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Thursday, May 10, 2012

Misdiagnosis of MS is costing health system millions per year

May 9, 2012 in Neuroscience
It is relatively common for doctors to diagnose someone with multiple sclerosis when the patient doesn't have the disease — a misdiagnosis that not only causes patients potential harm but costs the U.S. health care system untold millions of dollars a year, according to a study published online today in the journal Neurology.

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1 comment:

Cherie said...

As an MS Certified nurse, I have seen many people diagnosed and later undiagnosed. More often than not, the diagnosis is reinstated within a year or two during which time there is generally a level of confusion, even dispair, that is present in the person who, once again, does not know or understand why they are feeling and functioning so poorly.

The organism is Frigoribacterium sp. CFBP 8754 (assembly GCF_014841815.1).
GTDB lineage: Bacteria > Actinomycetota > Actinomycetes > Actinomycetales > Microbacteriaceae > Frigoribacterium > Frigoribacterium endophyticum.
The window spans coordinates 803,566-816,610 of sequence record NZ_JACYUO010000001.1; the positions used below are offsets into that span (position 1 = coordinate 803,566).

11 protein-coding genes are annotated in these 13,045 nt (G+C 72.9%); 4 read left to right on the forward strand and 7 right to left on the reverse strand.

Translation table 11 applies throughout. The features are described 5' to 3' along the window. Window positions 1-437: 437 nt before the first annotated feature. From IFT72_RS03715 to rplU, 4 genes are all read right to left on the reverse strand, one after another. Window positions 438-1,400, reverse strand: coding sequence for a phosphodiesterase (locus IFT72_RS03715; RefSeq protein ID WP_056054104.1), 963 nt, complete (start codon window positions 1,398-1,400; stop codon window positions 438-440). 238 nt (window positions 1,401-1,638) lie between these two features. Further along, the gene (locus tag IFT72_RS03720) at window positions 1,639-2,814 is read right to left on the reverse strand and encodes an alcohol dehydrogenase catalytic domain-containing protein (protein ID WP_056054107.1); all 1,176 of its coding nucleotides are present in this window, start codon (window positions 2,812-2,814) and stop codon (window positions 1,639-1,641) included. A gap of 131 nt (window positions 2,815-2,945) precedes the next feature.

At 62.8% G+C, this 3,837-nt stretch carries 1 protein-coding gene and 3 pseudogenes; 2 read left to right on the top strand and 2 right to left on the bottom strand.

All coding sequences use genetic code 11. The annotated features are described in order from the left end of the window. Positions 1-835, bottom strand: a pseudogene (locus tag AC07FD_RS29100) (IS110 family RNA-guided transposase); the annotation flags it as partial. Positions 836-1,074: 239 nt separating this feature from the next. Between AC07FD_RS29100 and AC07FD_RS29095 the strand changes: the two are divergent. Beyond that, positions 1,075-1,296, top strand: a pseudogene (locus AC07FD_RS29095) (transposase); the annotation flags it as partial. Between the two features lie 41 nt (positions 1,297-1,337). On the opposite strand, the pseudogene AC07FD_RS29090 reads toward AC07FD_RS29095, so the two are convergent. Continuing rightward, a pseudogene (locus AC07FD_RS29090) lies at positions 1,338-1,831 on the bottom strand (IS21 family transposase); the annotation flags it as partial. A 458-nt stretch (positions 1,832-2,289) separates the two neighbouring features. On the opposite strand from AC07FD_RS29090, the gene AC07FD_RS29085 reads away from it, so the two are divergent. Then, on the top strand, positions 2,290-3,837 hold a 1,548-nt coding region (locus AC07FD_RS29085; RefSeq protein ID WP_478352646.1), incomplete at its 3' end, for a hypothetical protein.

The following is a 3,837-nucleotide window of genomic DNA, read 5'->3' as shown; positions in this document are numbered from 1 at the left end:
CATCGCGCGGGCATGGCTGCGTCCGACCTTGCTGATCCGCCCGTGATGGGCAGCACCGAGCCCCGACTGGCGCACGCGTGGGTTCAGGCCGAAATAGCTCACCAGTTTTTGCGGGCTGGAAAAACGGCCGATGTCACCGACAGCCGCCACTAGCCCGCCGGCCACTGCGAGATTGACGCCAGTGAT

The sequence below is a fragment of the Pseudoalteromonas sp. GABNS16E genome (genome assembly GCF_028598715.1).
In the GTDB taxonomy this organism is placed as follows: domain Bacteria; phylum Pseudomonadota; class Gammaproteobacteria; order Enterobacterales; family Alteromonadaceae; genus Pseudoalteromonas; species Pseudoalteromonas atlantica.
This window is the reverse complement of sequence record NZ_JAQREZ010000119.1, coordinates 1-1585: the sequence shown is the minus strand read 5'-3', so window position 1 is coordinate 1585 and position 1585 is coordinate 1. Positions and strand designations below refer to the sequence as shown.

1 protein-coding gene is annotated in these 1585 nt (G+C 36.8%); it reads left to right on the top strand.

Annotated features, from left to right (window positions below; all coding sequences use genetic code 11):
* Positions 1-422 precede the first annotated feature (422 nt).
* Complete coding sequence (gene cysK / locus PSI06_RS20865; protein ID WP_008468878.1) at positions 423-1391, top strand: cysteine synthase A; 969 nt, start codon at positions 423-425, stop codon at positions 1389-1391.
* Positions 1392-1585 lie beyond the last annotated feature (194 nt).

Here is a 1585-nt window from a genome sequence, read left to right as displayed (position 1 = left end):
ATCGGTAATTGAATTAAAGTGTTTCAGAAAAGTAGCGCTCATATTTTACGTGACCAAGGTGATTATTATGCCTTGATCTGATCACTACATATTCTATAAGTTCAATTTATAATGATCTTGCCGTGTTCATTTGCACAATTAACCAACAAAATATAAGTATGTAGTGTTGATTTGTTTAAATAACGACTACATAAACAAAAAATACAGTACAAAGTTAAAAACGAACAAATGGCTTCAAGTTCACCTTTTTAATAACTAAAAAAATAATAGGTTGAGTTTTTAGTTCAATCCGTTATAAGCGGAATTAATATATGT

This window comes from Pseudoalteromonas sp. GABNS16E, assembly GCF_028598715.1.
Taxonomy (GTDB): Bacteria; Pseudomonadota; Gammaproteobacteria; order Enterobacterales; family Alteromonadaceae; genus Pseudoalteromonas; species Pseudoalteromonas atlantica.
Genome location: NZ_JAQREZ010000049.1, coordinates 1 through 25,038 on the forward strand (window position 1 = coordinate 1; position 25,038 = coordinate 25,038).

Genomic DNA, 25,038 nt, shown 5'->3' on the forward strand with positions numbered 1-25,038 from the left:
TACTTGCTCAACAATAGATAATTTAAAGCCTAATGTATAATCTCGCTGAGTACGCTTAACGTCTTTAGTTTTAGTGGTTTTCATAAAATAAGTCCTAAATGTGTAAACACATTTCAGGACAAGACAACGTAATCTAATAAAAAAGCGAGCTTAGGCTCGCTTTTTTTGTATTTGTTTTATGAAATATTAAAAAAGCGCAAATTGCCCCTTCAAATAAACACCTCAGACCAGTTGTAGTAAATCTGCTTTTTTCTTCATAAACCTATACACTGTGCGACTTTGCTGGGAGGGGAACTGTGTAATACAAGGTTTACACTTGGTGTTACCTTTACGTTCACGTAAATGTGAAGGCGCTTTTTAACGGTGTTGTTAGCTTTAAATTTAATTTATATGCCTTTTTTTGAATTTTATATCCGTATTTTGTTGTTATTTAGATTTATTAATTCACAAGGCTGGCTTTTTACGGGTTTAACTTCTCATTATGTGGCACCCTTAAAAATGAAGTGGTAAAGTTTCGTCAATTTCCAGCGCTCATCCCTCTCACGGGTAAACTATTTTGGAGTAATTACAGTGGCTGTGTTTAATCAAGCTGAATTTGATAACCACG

The majority of these undiagnosed cases have not been thoroughly listened to. Doctors have relied on lab tests, Lumbar punctures and MRIs and not spent time on taking thorough histories and doing thorough neurological exams at each visit. It has been my observation that the average neuro exam at a follow-up visit takes approximately 2-3 minutes...not long enough to elicit symptoms such as nystagmus or tremor...when a thorough neuro exam takes 10-20 minutes if all areas potentially affected by MS are to be assessed.

PLEASE...if you are one of those who has had a Dr. tell you you do not have MS and ALL other options for your symptoms have been exhausted...insist on revisiting the diagnosis or get another opinion.